All three of these models have been critiqued and supplemented in different ways, but they show a variety of ways of thinking about sexual orientation as occurring along a spectrum. They are tools for understanding. Different people find different models most helpful when it comes to articulating their own sexuality.

Other things can play a role in spectrum sexuality. Kink, fetish, and bondage, dominance, sadism and masochism (BDSM) activity can also be defined along spectrums and can play a role in intersectional sexual identities, identities that occur at the crossroads of a number of different aspects of human sexuality. 

The Asexuality Spectrum

Asexuality can also be described along a spectrum. Many people have more complicated relationships with sexual desire than an asexual/sexual binary allows. 

Asexuals and aromantics were the first to develop the Split Attraction Model, which can be applied outside of the asexuality spectrum as well. The Split Attraction Model proposes that for every sexual orientation/expression, there’s also a romantic counterpart. For example, some may enjoy a certain type of romantic relationship or experience but not wish to take it into a sexual arena.

Possibilities on the asexuality spectrum include:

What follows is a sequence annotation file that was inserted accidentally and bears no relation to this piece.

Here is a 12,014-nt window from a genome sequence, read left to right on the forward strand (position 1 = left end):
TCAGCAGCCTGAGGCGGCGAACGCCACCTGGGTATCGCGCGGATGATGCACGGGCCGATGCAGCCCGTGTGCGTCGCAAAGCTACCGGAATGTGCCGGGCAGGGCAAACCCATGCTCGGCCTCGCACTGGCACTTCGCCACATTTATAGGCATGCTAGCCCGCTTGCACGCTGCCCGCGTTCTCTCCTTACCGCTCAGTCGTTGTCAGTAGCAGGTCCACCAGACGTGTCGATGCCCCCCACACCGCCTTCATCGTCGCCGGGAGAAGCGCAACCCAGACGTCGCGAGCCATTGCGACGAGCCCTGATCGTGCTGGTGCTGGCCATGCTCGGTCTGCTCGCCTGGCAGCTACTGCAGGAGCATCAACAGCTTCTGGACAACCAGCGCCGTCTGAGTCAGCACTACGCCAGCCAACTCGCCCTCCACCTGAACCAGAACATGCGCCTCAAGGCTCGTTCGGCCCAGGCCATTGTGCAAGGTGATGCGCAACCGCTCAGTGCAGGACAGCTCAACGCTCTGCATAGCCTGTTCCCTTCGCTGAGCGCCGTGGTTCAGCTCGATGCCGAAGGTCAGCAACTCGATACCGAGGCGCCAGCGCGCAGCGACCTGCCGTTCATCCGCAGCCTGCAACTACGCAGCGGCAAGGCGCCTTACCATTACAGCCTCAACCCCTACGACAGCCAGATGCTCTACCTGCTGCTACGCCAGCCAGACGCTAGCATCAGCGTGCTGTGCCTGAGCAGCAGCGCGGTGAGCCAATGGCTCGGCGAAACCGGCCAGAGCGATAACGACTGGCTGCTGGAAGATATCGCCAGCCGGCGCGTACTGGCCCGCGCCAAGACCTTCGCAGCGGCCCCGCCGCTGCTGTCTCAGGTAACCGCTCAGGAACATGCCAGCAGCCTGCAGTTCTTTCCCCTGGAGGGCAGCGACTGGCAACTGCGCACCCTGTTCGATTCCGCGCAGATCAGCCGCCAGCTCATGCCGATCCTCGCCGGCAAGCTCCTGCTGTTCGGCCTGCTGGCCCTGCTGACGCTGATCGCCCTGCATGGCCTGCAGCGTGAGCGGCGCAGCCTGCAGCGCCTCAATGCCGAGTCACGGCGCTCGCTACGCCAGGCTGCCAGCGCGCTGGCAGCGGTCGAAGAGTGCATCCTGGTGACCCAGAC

Asexual

You don’t experience sexual attraction to other people. Even within this one category, there’s a range of individual expressions and experiences. For example, some may not experience direct sexual attraction but may enjoy the act of sex. Others may be repulsed by the idea of sexual contact. Still others might enjoy solo sexual activities such as masturbation. You may see the contraction “ace” used as a label for asexual individuals.

Aromantic

People in this group don’t experience romantic attraction. As with asexuality, aromanticism can come in a variety of forms.

Gray-Asexual (Graysexual)/Grayromantic

These terms apply to people who fall somewhere between asexual or aromantic and sexual or romantic. They’re incredibly broad, and people who identify by one of the following terms may also identify as graysexual or grayromantic.

Demisexual/Demiromantic

Demi individuals don’t experience initial sexual or romantic attraction to people. However, as time passes and relationships develop, sexual or romantic feelings may develop.

Reciprosexual/Recipromantic

You only experience attraction to someone after knowing they’re attracted to you.

Akoisexual/Akoiromantic

You experience sexual or romantic attraction, but it goes away once you learn they’re attracted to you, too. Other names for this group include akoinesexual/akoineromantic and lithsexual/lithromantic.

Aceflux/Aroflux

You move around within the asexuality spectrum or may even move outside of it at some points.

WebMD Medical Reference

Sources

SOURCES:

The American Journal of Psychotherapy: “A Four-Component Model of Sexual Orientation & Its Application to Psychotherapy.”

GLAAD: “Explore the spectrum: Guide to finding your ace community.”

Journal of Homosexuality: “Support for a Fluid-Continuum Model of Sexual Orientation: A Large Scale Internet Study.”

The Journal of Sex Research: “An Exploratory Study of the Categorical Versus Spectrum Nature of Sexual Orientation.”

The Kinsey Institute: “The Kinsey Scale.”

Sexual and Relationship Therapy: “Bisexuality, pansexuality, queer identity, and kink identity.”